Flash mobs are AWESOME !!!

  5. Cindy says:

    Anabel, oh my hat!

  6. bronxboy55 says:

    I don’t know what a flash mob is. I’m hoping it’s just a West Coast thing, and not another indication that I’m growing increasingly out of touch with the rest of the world.

    Great post, Rosie, as always.

    • dearrosie says:

      Hi Charles,
      flash mobs are not a west coast thing.

      According to wikipedia:
      A flash mob is a group of people who assemble suddenly in a public place, perform an unusual and sometimes seemingly pointless act for a brief time, then disperse, often for the purposes of entertainment, satire, artistic expression.

      Last year on November 13, 2010 over one hundred singers surprised shoppers sitting at a mall food court in Ontario with a Flash Mob. I wrote a post on it:
      Do yourself a favor and sit back and watch the uTubes on my post. I look forward to hearing your response

      • bronxboy55 says:

        I tried that once, and everyone threw food at me.

        What an amazing, unexpected experience that must have been. Thank you, Rosie, for introducing me to yet another thing I knew nothing about.

      • dearrosie says:

        The power of a flash mob is in the numbers, and the surprise. The singers (or my case the dancers) gather without being noticed and when the first person starts singing folks are thinking about throwing food at him/her, but before they can do anything the second and the third join in, and then it’s a flash mob which is one of the most unexpected beautiful experiences you’ll never forget.

        It gives me great pleasure to be able to introduce you to such a lovely thing Charles

  7. E fullstop says:

    Did you say Milano? Andiamo! Maybe the coincidences are trying to tell you that you’re due to spend some time with your Milanese friend E.

  8. souldipper says:

    Ah…just had my museum fix. What a delight to be able to enjoy the highlights of your days. I vote that you get extra pay for all this wonderful marketing you are doing. 😀

  9. munchow says:

    I really enjoyed this post and I think it’s great how you use you daily life to capture images, at home or at the museum. Fun!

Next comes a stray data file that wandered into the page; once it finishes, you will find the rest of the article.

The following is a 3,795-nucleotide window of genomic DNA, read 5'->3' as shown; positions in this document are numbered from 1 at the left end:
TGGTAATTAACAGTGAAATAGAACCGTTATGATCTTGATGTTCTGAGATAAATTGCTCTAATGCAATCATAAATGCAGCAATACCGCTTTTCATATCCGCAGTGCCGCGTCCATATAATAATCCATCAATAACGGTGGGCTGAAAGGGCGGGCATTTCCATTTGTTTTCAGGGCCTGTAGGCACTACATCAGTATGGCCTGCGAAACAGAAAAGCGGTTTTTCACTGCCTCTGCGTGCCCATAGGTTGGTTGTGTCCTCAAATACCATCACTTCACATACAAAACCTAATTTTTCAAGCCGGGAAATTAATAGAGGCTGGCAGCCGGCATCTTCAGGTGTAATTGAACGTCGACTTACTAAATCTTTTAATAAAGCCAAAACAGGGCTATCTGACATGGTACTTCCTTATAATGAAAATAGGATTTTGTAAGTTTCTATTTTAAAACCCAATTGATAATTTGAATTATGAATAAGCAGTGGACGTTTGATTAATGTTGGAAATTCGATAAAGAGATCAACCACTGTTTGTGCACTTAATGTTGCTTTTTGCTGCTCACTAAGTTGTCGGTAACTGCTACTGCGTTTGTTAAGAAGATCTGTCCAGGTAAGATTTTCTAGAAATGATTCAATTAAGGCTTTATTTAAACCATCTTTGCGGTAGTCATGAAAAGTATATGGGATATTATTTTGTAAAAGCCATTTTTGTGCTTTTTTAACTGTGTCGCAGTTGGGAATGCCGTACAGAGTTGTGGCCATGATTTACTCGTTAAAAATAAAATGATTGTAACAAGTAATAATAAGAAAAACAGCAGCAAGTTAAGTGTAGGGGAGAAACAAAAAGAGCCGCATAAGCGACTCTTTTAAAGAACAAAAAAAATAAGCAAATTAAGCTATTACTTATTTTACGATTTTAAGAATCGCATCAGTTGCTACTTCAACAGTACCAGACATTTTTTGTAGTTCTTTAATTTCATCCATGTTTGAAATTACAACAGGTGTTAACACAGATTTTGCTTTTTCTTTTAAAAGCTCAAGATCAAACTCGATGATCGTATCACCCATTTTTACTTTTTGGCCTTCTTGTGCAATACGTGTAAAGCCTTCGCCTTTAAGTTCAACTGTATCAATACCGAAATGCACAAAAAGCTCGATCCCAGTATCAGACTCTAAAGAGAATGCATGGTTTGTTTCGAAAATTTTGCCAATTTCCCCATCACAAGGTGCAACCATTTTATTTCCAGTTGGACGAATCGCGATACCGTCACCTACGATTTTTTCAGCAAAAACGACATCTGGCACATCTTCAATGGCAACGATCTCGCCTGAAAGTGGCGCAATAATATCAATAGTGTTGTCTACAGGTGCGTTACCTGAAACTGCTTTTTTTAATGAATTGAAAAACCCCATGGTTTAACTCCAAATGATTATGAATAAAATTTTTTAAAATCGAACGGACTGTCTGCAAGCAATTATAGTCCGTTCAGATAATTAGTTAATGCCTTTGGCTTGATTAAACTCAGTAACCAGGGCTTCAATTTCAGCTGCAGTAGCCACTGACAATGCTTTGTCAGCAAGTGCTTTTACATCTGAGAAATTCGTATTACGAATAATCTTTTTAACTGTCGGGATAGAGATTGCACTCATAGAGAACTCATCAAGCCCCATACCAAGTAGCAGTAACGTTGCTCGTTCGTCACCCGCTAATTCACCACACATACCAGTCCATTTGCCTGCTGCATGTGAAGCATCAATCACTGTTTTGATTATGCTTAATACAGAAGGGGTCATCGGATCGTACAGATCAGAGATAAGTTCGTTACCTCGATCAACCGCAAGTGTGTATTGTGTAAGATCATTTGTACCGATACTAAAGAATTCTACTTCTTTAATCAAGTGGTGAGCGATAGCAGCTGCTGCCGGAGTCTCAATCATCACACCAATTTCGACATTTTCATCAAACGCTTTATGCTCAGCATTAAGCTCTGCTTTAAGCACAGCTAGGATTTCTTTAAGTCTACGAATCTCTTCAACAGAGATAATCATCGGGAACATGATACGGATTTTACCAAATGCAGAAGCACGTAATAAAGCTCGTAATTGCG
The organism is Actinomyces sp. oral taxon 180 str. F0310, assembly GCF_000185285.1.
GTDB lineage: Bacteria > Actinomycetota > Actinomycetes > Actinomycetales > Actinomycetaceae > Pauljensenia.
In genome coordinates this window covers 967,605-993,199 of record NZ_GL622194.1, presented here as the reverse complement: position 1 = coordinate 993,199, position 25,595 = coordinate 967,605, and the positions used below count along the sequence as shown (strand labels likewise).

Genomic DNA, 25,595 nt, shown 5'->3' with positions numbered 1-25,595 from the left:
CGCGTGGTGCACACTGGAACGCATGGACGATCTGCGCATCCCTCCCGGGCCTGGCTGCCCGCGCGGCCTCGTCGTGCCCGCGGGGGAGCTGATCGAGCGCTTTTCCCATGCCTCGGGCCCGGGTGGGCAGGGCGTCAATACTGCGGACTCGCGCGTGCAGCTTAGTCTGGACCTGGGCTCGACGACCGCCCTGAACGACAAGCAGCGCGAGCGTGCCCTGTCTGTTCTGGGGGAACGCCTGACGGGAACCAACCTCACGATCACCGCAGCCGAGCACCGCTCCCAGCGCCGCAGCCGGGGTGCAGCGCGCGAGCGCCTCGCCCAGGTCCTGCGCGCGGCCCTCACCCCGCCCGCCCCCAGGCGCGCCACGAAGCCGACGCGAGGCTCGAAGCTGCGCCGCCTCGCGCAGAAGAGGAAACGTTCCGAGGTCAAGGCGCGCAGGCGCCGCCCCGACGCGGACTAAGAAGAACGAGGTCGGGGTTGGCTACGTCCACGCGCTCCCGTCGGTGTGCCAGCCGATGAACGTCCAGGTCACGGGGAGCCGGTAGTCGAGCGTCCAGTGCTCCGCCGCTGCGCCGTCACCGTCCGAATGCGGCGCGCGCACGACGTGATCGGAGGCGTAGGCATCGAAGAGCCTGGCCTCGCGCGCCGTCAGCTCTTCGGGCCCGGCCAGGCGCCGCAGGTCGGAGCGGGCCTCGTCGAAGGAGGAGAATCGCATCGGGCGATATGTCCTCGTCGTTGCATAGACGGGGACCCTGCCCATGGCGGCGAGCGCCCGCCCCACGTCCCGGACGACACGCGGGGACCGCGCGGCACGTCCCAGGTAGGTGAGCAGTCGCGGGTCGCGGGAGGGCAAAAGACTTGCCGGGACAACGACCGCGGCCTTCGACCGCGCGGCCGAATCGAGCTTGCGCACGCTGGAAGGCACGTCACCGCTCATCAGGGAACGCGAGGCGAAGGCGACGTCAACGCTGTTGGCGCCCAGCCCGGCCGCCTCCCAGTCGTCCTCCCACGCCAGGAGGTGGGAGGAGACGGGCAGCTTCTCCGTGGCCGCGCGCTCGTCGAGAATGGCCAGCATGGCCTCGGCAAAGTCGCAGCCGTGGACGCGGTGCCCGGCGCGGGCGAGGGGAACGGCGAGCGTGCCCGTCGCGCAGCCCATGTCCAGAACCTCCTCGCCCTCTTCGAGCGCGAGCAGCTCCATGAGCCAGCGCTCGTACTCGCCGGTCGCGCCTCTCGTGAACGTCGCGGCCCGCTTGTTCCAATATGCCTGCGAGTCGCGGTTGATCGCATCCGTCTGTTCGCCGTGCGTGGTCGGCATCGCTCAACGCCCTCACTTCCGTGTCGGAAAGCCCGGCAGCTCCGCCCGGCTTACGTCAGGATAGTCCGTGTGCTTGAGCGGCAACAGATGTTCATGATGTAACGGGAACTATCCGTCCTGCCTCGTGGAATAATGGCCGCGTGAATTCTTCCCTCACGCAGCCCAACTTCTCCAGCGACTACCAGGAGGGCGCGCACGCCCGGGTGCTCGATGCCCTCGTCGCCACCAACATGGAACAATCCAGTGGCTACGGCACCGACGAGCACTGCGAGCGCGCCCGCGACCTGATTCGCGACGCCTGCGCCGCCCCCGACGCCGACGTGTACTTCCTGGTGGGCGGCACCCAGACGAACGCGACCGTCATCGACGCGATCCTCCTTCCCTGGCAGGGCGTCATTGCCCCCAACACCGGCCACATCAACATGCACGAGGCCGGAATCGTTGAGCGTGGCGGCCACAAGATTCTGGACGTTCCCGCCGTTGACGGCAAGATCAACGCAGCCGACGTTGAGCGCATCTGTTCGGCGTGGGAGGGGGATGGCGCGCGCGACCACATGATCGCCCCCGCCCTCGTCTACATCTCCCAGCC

• dearrosie says:

      Welcome to my blog Munchow. Thank you for leaving such an encouraging comment. I’m excited and looking forward to learning lots about photography from your wonderful blog.

  10. Tops on my Bucket List: participate in a Flash Mob AND live in Milan. It’s like you get to do all that without leaving the comfort of your job!! Lucky.

    Now, where is the restroom?? 🙂

    • dearrosie says:

      Yes you’re right I’m lucky to see Milan without leaving my cash register, but sigh 😦 I’m not walking those cobblestone streets or tasting the food and wine…
      For example, when we went to the deli called “Peck” (founded in 1883) we bought some things for a picnic lunch: a few olives, a small piece of local goat cheese, 6 slices of salami, a mushroom and octopus salad, and a loaf of bread. It came to 45 euros – I nearly fainted – but I’ll tell you it was the BEST picnic we’ve ever eaten.

      ah the restroom…

  11. shoreacres says:

    When I stopped at the gift shop after the King Tut exhibit last week, they were selling splendid headdresses, like the one the fellow’s wearing above.
    And Tut was great, by the way. It was beautifully presented, and was especially notable for the great number of pieces related to other Egyptian Pharoahs and Kings. My favorite was a status of Kai, a royal steward, with his children. You can see a photo of it here. The kid’s hands are wrapped around their daddy’s legs – you can see the girl’s hand better than the boy’s in this pic.

    I remember that flash mob from last Christmas – I used it in a post, too. I think a lot of folks did. It was splendid!

    Hmmm… a high maintenance six year old? I’ll bet someone has called Anabel “Princess” at some time in her life. I hope my Princess doesn’t require so much maintenance!

    • dearrosie says:

      Hi Linda